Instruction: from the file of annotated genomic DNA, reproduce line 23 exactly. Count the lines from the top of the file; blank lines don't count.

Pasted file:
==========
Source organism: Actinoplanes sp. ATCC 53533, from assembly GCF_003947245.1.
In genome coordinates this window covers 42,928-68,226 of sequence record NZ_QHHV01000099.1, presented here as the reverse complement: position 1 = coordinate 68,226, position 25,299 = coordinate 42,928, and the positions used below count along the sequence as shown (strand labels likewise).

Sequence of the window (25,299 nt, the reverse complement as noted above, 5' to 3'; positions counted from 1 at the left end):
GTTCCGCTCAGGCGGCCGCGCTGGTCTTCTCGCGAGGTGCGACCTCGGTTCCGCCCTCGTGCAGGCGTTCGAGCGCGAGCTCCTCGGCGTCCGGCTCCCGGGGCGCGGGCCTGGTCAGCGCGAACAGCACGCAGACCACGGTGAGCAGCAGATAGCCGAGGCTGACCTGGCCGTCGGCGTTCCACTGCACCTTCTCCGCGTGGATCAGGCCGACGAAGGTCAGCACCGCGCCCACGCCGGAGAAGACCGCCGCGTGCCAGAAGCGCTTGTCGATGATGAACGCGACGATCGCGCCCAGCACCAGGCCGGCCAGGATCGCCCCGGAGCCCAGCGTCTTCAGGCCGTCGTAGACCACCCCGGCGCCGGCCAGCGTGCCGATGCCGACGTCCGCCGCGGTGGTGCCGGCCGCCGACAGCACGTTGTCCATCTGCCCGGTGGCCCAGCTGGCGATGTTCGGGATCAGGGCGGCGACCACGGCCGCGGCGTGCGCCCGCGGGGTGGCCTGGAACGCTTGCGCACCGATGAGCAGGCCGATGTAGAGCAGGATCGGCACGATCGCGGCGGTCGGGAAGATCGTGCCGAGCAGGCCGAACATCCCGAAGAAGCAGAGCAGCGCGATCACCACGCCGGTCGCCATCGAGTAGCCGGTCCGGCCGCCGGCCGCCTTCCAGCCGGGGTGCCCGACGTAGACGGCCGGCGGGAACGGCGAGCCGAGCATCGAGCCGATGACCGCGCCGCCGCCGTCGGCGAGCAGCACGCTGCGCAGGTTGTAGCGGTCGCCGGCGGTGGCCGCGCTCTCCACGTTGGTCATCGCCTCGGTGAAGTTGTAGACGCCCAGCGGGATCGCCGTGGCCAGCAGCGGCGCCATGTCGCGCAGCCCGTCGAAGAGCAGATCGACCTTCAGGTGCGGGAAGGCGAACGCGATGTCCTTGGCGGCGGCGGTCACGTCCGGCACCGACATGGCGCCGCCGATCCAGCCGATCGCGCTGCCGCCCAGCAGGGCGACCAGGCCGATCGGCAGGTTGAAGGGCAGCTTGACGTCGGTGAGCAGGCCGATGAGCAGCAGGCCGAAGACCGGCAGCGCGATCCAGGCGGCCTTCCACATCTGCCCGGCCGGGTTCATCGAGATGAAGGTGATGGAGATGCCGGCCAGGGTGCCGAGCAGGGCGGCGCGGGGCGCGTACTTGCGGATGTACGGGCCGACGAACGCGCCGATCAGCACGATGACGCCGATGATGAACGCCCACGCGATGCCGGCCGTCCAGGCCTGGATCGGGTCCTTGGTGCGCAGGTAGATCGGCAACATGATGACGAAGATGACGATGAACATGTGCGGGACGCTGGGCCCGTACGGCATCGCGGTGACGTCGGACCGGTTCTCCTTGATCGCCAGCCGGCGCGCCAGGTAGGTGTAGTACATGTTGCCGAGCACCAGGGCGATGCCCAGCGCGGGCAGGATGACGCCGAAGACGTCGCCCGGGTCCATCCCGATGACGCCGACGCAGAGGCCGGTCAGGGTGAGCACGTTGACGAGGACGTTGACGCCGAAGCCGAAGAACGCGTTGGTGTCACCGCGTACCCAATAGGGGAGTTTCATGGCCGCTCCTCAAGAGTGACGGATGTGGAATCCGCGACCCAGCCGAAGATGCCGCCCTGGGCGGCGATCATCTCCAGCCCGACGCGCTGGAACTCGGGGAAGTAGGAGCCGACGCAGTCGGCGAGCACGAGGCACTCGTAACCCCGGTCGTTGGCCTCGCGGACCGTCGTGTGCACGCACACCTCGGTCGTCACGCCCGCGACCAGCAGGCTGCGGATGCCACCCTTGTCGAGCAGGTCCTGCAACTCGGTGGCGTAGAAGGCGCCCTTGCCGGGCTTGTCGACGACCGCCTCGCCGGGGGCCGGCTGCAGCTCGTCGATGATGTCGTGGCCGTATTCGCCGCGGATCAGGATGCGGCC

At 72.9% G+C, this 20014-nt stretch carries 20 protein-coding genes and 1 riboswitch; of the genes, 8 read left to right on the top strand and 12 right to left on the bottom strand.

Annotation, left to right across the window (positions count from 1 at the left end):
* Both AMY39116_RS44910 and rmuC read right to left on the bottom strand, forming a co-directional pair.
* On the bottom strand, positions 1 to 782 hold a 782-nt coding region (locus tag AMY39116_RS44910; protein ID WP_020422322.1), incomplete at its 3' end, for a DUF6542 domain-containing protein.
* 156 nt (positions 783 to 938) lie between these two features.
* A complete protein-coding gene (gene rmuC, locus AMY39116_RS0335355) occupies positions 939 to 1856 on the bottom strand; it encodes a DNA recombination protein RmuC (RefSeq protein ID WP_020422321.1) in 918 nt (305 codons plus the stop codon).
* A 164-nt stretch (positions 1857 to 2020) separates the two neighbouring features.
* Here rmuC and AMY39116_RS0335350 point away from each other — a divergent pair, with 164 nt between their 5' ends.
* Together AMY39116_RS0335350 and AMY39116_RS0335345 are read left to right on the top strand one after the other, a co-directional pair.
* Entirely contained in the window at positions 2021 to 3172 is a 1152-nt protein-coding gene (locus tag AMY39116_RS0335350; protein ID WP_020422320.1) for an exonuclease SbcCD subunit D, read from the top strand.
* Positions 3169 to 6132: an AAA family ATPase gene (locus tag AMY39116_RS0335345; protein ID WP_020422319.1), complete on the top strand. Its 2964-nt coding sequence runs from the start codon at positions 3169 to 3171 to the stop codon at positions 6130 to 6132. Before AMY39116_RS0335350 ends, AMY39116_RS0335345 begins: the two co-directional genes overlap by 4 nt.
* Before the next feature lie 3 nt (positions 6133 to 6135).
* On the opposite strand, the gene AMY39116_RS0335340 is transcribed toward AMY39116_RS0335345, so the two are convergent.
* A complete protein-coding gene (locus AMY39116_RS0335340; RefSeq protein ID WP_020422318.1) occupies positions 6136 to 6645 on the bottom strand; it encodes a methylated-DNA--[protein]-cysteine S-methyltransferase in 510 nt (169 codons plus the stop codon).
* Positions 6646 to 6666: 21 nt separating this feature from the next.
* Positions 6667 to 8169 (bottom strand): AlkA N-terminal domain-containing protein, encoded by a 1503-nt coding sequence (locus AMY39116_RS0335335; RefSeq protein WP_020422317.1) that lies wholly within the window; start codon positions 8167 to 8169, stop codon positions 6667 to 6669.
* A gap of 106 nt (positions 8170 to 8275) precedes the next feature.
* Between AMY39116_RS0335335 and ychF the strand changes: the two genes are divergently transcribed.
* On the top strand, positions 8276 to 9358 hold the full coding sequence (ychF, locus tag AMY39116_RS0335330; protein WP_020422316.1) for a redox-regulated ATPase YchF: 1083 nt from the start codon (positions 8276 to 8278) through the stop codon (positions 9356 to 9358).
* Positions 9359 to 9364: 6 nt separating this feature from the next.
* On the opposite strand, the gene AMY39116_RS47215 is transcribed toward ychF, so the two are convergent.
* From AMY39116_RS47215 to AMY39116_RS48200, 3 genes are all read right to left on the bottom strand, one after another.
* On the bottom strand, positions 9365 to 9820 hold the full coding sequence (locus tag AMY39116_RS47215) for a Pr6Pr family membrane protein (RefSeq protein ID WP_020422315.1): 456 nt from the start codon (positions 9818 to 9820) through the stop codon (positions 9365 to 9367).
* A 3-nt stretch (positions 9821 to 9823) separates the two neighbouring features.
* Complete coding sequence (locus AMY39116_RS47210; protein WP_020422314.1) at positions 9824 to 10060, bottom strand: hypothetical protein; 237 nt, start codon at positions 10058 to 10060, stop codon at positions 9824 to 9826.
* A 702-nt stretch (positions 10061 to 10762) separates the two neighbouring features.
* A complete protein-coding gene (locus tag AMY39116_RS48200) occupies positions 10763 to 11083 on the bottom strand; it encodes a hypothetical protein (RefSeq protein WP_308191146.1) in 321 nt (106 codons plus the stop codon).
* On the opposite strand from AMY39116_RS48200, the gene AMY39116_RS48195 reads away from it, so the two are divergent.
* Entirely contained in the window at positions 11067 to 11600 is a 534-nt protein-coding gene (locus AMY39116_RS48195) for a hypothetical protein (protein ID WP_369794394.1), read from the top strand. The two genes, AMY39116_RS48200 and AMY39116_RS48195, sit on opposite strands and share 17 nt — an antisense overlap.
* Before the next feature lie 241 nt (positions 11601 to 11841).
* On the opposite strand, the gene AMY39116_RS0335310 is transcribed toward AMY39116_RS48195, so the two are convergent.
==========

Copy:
* On the top strand, positions 8276 to 9358 hold the full coding sequence (ychF, locus tag AMY39116_RS0335330; protein WP_020422316.1) for a redox-regulated ATPase YchF: 1083 nt from the start codon (positions 8276 to 8278) through the stop codon (positions 9356 to 9358).